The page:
GPS Discussion

“The course was too long”.  “The course was too short”.  We hear that more and more, lately, from runners wearing GPS units.  Trouble is, they are relying on a measuring device that is, by design, inaccurate.

Send me your GPX file! (GPX is a universal GPS format). Download the file from your GPS, and send it to, if you ran a certified course that you feel was inaccurate.

Let’s start with a little review of how a course is certified.  A measurer uses a counter attached to their bike wheel.  This counter is calibrated on a known calibration course before and after, each certification measurement.  The measurer rides the shortest possible route while remaining on the race course.  The course is measured at least twice, to make sure they get the same measurement both times.  If it is off, they know they made a mistake and have to measure again.  This is all to ensure that the course is the advertised length.  Unless the same error was made during both rides, the course length is going to be correct.

Let’s now assume that the course was measured correctly, and is the correct length.  If the course was laid out properly (the measurer usually doesn’t lay out the course on race day, but has supplied a detailed map to the race director, so the race staff can properly mark the course), and the intermediate marks (mile marks, usually) are located properly, the course is correct.

Even when the course is correct (and it is, almost every time), a runner wearing a GPS unit stands a good chance of having the wrong distance shown on his/her device.  There are many reasons this can happen.

The most-likely reason is that the GPS tracking was not started precisely at the Start line, and turned off precisely at the Finish line.  It is hard to turn on/off your stopwatch and GPS at the same time.  So, you could easily have a 50′ variance from the official Start and Finish lines.  That really isn’t that much, and may not register.  Ah, another possible reason – GPS inaccuracy.

Consumer-grade GPS units (the type most of us use, and what all “runner’s” GPS units are) are inaccurate by design.  The government does not allow 1-foot precision in consumer-grade units.  That is why most units will show accuracy to 10 feet, or so.

Most runners’ complaints are about a course being too long.  How does that happen?

First, remember that the measurer measured the shortest possible route?  They didn’t have to avoid other runners, and could make a beeline from one curve to the next.  If you didn’t run the same line, you ran further than the measurer measured.  You ran further than the certified distance.  That can be up to 1% of the length of a race, if the race is run on winding roads.  (I measured a 5k course in a city park.  I then measured the course as I observed many runners running, which was wide on the curves.  Basically, they ran down the center of the road.  They ran about 160 feet further than the course was measured.)  It is easy to find a course is “too long” when you don’t run the shortest possible route.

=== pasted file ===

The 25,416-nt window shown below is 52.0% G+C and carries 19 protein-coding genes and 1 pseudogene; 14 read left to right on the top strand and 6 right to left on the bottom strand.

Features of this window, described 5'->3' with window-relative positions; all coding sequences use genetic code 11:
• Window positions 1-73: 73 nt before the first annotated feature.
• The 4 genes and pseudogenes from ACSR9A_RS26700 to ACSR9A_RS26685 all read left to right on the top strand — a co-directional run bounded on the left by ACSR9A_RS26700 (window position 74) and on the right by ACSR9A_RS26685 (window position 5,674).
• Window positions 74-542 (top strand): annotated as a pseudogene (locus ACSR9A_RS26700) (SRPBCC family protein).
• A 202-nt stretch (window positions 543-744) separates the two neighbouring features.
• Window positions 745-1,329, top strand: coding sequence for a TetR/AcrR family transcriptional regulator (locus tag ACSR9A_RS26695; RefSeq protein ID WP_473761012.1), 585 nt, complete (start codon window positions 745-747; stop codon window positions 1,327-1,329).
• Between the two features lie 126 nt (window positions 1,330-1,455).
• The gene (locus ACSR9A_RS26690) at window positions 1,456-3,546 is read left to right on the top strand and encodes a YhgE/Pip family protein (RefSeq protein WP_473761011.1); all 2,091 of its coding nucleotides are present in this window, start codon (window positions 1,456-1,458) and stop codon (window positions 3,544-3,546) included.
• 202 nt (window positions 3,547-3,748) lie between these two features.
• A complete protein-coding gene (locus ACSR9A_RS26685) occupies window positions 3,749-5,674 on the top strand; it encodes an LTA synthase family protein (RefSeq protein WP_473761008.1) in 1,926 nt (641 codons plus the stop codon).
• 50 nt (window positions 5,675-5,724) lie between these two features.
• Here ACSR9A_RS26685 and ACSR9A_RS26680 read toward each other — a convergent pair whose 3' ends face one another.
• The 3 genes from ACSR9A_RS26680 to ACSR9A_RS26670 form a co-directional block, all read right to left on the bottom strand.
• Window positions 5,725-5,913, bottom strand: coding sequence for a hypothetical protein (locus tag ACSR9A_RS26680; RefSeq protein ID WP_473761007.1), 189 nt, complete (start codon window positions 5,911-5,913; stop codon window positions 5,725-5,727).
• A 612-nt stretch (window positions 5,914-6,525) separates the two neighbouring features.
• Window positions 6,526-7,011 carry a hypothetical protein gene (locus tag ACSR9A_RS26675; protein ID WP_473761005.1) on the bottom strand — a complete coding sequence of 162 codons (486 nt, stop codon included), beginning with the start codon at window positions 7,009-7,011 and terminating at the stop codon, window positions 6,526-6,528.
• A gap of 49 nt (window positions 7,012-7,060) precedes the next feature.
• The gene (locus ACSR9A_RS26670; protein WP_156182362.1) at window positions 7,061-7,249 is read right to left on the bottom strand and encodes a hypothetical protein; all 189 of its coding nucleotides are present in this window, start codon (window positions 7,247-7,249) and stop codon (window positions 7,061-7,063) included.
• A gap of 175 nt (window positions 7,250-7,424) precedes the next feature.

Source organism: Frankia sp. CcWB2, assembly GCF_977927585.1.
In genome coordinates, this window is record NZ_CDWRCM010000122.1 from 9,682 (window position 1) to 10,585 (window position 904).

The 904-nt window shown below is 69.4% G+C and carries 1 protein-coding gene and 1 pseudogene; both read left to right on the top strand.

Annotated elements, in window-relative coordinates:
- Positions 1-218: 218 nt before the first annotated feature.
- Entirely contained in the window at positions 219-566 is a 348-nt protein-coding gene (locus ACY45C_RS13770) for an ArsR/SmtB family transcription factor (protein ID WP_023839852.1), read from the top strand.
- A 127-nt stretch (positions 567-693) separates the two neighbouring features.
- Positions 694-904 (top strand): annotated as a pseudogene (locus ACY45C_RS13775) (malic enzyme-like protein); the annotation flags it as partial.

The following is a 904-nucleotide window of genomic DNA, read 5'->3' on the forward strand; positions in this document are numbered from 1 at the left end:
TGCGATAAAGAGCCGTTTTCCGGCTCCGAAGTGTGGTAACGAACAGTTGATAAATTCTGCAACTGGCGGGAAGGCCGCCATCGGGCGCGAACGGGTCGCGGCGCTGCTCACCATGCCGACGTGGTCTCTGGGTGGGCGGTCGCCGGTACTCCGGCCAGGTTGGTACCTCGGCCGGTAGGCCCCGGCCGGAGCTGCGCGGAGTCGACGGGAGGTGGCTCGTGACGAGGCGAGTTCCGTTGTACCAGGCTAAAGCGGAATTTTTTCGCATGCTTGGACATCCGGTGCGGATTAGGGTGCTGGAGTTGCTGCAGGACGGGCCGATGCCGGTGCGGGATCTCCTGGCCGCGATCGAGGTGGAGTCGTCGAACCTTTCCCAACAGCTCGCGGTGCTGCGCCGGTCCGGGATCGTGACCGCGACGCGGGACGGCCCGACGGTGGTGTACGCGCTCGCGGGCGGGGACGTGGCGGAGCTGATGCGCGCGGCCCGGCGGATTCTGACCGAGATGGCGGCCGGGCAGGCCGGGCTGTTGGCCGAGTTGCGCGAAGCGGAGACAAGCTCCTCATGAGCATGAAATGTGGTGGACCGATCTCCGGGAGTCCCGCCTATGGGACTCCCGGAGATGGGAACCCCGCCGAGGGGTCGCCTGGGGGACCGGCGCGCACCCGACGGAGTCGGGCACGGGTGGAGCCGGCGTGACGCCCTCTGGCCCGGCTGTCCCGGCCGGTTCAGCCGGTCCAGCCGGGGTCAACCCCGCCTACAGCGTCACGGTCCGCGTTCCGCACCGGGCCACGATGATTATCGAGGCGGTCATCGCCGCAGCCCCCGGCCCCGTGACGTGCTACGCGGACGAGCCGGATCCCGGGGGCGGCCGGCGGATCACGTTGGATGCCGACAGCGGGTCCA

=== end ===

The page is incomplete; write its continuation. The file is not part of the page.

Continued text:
Second, obstructions of the satellite signals.  While a tree-lined course is nice to run on, it does not allow a GPS unit to keep in constant contact with the satellites.  Then, the GPS unit has to guess where it is.  Or, buildings will deflect and reflect satellite signals, confusing the GPS unit.  My GPS unit will sometimes show me an entire block away from where I am, when I am riding between downtown buildings.  Reflected/deflected GPS signals are very common, and may explain over half of the incorrect distance.

So, you see, between not running the shortest possible route, tree cover, or signal distortion, there are many reasons why someone may get an inaccurate distance on their GPS when they are running on a certified course.  GPS devices are great aids to our running, but they are not necessarily accurate when it comes to measuring distance.  Many times they are.  But, there are many ways they can be different than the certified course distance.

Don’t chastise the race director, unless you have looked at the certification map, and the race didn’t follow that route.  If the course was set out properly, you ran the certified course.  The discrepancy in your measurement and the advertised distance could be your fault, or beyond anyone’s control (GPS inaccuracy).